By Fareed Zakaria, CNN
Last week marked exactly 10 years since the term BRIC was coined. The catchy acronym for Brazil, Russia, India and China used to describe the new powerhouse emerging markets. But the man who invented the moniker now says one of the four has been a great disappointment. No, not Russia, with all its recent troubles; not Brazil, whose economy contracted in the last quarter; and certainly not China, which continues to power on.
Goldman Sachs' Jim O'Neill says that the country that has been the biggest letdown has been India. He pointed out last week that India's inability to attract foreign investment could actually lead to a balance of payments crisis. From BRIC to basket case, "What in the World?" is going on?
Well, some numbers tell a troubling story. Growth has dipped below 7% for the first time in two years. The Indian rupee is Asia's worst performing currency this year, falling to a historic low against the dollar.
India's deficits are soaring and funding is drying up. India received less than $20 billion in foreign direct investment in the first six months of 2011. China got three times that amount. Even Russia, with the smaller GDP, took in more.
Why is India struggling? Sadly, the real problem isn't economics. India has a very dynamic private sector - probably the most dynamic in the emerging markets. But it has a government that simply doesn't work.
And it's not for lack of knowledge. India has the know-how. The government is, after all, led by a reform-minded world-class economist, Prime Minister Manmohan Singh. The problem is politics. The world's largest democracy seems to be paralyzed.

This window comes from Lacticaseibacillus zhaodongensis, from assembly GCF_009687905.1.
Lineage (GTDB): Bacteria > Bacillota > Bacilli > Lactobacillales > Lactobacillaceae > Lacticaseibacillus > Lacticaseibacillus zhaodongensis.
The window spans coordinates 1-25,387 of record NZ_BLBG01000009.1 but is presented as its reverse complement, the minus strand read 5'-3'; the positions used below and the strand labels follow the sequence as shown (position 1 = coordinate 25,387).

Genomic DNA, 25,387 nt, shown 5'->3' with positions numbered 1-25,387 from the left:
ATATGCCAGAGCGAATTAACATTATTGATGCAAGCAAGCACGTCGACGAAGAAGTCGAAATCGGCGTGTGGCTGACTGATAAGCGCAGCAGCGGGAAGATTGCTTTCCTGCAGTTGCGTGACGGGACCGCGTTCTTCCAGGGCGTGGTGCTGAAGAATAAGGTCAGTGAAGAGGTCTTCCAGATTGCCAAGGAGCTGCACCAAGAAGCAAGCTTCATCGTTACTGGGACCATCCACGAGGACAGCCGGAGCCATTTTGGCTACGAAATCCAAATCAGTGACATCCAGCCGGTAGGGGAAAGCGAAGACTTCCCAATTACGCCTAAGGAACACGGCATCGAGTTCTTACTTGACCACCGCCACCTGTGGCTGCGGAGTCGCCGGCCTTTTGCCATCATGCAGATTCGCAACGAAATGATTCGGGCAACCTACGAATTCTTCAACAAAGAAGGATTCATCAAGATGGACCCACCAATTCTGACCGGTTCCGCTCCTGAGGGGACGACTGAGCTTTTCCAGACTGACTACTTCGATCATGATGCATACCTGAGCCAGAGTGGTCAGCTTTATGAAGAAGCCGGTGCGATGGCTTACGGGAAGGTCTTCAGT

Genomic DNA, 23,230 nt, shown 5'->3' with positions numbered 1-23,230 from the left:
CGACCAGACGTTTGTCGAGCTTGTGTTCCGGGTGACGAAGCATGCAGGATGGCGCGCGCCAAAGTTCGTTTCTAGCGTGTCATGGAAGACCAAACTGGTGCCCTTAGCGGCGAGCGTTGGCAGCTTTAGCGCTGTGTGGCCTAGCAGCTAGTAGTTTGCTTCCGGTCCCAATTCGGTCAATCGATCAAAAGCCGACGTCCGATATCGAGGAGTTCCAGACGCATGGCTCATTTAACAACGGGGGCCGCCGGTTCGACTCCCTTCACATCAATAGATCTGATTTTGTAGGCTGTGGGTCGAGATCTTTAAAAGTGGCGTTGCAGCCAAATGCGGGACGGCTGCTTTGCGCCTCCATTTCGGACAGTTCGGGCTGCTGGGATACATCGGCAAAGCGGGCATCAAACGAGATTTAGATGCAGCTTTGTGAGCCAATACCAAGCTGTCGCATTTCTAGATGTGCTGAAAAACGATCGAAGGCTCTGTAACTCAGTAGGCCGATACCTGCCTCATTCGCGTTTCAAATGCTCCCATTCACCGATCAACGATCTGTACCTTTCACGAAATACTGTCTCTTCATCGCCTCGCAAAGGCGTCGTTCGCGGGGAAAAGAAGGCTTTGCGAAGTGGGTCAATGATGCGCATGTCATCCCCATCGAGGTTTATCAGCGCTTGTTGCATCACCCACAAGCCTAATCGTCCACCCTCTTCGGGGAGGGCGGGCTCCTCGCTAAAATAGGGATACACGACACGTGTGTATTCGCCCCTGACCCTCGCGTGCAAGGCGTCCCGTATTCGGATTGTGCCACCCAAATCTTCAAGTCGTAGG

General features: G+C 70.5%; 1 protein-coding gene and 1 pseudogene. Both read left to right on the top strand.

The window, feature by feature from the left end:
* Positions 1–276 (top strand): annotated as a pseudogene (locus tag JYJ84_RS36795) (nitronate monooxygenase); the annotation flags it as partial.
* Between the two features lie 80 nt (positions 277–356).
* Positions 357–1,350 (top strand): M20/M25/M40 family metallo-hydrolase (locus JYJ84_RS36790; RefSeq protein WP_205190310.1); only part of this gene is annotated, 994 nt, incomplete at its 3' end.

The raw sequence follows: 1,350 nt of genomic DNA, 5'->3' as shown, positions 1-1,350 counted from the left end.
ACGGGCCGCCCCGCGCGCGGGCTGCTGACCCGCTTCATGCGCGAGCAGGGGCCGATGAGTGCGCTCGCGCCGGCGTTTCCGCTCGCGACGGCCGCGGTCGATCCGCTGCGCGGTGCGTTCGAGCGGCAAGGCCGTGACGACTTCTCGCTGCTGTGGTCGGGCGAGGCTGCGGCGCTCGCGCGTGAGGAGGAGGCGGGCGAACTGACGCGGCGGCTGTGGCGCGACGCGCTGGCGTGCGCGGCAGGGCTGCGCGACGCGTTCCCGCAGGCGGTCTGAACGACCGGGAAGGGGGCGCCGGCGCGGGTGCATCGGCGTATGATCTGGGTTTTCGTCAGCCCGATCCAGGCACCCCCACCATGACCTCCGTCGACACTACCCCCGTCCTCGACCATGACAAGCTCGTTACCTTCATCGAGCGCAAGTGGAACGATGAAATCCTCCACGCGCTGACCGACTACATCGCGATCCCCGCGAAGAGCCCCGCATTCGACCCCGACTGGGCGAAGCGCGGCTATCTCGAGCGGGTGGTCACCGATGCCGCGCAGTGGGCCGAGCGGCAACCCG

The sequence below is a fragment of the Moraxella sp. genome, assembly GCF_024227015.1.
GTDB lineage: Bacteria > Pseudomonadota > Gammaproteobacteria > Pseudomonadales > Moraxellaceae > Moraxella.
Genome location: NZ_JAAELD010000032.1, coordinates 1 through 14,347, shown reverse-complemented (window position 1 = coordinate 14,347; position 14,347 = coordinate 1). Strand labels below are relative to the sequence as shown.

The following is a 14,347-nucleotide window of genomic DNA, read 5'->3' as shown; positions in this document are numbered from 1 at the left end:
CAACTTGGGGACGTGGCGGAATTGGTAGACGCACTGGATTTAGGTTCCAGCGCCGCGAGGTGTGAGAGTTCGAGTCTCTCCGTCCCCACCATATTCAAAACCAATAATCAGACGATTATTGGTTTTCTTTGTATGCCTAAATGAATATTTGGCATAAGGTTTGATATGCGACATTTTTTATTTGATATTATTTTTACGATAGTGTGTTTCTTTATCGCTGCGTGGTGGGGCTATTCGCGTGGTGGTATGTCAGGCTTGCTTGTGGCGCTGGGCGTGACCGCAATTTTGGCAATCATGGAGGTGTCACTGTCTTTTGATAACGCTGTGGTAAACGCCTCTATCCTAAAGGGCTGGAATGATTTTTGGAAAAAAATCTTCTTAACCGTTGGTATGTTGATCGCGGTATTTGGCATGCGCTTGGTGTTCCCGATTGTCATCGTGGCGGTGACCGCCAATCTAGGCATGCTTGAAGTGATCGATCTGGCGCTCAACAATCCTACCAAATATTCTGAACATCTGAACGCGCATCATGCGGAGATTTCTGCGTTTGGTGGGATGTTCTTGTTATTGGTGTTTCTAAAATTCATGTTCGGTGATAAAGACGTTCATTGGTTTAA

Singh's government recently announced a plan to open up India's retail sector to foreign investors, a continuation of the reforms that jump started the economy 20 years ago. The proposal would have made it easier for big Western chains like Walmart to set up shop in India.
Now, Indian agriculture is hugely inefficient. Middlemen take huge cuts, and because supply chains are inefficient, up to a third of farm products, vegetables for example, rot before they reach the market. So the Walmart model would transform India's agriculture and its retail sectors. It would empower farmers, lower prices for consumers and create huge gains in productivity.
But it was not to be. India's opposition turned this into a story of the big guy fighting the little guy, Walmart versus the mom and pop. Parliament was gridlocked for days, and politicians mobilized mass demonstrations. Small stores across the country were kept closed in protest.
So, what does the government do? Instead of standing firm, it backtracked and canceled plans to reform the retail sector altogether.
This is a depressingly familiar pattern. For two years now, India's government has done nothing, hanging on to power, presenting no plans to open up the economy, raise living standards, build infrastructure or attract new investment.
In the West, India's leaders sell the story of a dynamic, "Incredible India." But, at home, they pander to populist protectionist sentiment, dole out subsidies and do basically nothing. That paralysis is hurting the economy.
India's blessing and curse is that it has a messy, chaotic, decentralized democracy. Unlike China, it has no unified sense of direction. But the prevailing view has often been that when the going gets tough, New Delhi gets its act together. That's what it did 20 years ago when it was on the brink of default and a balance of payments crisis. Well, once again, it's time for urgent reform.
New Delhi has for years expressed pride in being part of the BRICs. If it doesn't get its act together, 10 years from now people might still be praising the BRICs, except that the "I" in BRIC might stand for Indonesia, not India.